Welcome to Tonequest 101. Lesson 1: Dialing-in a good clean tone.
Start with the tone controls set as 'flat' or 'neutral' as you can get them. The knob settings will be different for different amps. One reason I like my old Ampegs is the tone stack is an active boost/cut design which provides a wide range of adjustment. These controls have their minimum effect (no boost or cut) when the pointers are straight up (12 o'clock). Try setting your controls that way to start.
Roll your guitar tone controls down a bit; say 7 or 8 out of 10.
Start with your neck pickup. It will usually be warmer sounding than the bridge pickup, simply because the strings are less 'twangy' there. Work with one amp tone control at a time, raising or lowering the setting just a little bit, and trying that for a while. Don't make a lot of changes at once, because your ears will try to adapt to each change, and you end up getting lost. Just change one setting, just a little bit.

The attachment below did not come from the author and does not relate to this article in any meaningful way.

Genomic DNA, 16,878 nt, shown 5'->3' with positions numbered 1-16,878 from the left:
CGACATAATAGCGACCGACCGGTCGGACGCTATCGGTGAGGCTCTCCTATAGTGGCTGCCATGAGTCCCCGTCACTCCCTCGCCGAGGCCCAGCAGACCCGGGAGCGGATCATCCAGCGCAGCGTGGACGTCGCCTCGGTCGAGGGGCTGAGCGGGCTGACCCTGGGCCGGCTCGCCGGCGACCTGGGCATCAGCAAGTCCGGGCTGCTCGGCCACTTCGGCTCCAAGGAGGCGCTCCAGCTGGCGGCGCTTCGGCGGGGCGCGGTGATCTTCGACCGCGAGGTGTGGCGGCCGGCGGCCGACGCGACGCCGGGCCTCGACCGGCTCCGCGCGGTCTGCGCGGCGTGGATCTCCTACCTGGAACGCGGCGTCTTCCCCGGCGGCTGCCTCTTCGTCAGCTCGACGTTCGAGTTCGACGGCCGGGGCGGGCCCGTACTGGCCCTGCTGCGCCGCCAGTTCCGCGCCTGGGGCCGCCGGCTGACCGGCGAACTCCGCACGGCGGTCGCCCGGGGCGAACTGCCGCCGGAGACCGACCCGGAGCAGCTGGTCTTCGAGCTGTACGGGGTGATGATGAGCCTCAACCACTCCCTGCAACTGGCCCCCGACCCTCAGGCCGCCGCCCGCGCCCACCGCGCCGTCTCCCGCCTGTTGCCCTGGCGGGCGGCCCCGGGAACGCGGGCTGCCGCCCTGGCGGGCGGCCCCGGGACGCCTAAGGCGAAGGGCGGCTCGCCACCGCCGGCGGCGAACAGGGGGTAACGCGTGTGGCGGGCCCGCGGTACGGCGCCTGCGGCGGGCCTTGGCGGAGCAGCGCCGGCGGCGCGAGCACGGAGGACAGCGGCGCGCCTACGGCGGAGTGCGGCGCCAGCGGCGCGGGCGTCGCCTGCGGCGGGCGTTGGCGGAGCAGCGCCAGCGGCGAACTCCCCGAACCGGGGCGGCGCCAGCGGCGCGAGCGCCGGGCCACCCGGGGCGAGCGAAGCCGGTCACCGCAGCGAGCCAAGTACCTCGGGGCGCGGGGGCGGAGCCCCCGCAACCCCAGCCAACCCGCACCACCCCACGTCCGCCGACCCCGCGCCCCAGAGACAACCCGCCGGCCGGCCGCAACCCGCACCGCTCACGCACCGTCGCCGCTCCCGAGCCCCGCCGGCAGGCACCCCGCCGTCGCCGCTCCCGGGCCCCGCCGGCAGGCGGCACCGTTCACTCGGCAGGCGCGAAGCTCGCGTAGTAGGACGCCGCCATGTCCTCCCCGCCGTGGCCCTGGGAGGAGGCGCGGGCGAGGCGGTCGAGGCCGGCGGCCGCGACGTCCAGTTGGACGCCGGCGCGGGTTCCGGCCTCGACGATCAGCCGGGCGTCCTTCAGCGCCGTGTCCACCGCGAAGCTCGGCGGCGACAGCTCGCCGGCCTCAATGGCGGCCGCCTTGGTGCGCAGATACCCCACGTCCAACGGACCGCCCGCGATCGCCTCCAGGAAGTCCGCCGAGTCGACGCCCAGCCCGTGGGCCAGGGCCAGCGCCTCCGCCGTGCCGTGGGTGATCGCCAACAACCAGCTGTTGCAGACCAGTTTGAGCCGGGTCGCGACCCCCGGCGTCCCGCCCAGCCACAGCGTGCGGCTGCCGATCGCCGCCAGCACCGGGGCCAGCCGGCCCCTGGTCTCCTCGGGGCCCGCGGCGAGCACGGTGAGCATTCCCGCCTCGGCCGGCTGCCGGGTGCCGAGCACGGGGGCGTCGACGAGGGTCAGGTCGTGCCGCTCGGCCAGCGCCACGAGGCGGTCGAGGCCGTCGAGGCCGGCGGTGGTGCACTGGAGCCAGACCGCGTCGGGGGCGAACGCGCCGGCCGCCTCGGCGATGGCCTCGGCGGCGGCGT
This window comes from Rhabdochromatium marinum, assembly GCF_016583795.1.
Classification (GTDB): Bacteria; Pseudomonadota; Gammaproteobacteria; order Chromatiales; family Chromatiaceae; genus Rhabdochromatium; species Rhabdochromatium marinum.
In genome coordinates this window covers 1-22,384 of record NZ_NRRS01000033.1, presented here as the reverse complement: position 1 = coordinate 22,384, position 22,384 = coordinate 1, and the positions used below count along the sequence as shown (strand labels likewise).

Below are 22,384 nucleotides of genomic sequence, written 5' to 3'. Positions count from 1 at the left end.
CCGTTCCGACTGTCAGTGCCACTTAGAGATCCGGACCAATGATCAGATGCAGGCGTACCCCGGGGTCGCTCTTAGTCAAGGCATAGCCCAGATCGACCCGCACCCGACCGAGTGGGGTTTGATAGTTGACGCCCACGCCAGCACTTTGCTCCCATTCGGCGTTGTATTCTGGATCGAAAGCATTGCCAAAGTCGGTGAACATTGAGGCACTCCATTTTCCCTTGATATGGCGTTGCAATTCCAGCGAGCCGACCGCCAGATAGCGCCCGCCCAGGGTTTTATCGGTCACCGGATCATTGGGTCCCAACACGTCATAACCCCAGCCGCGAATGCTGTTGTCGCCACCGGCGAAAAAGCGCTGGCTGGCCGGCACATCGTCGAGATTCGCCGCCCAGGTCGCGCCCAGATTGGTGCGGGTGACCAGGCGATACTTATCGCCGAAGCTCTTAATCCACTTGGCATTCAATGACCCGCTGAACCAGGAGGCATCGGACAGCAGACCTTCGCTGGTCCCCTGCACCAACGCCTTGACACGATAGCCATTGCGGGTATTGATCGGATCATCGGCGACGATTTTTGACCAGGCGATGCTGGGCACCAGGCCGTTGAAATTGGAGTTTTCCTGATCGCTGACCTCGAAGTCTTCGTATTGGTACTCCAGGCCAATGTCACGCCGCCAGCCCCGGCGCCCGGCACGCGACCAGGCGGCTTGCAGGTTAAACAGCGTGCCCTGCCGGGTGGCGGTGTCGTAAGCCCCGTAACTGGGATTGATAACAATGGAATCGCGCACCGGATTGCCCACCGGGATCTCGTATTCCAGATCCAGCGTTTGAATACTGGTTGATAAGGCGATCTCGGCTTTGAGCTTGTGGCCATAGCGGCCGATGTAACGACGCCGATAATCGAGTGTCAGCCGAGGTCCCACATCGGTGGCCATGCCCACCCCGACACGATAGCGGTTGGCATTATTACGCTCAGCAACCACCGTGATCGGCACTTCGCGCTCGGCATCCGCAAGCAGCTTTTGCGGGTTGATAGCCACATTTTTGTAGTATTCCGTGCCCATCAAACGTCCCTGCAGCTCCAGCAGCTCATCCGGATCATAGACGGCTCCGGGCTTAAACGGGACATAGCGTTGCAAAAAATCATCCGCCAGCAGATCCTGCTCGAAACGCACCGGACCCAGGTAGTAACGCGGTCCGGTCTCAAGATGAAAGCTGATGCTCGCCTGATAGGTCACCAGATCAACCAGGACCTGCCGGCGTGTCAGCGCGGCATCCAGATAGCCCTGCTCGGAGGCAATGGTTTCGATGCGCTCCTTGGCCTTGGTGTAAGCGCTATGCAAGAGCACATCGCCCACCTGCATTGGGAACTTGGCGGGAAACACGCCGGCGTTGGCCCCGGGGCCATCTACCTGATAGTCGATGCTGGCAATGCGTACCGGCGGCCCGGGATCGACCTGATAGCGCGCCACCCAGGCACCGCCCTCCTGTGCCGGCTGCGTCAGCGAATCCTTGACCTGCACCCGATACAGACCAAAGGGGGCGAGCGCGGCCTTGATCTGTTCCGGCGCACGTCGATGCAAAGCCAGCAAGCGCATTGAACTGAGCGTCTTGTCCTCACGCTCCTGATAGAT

Then put your guitar down, and walk away for about 10 minutes. When you come back to your guitar, pay attention to your first impression of what it sounds like. Then change just one control a bit to try to correct anything that sounded 'wrong' when you first came back. Take another break to let your ears 'freshen up' again.
Again notice your first impression when you come back, and make another adjustment. You have to keep taking a break and coming back again, because your sense of hearing will always try to shift your 'normal' reference along with whatever change you make. You have to literally walk away, get into a different room, with different background ambience, in order to restore your auditory reference. Hey, if this stuff was simple and obvious, everyone
would have good tone, right?
You will not get the results you want in a few tries. Not even in the first day. The next day, you may decide that the settings that were wonderful for your last session now sound like ass. Keep at it, making small adjustments. There are reasons why you will see marks on the control panels of a lot of used amps.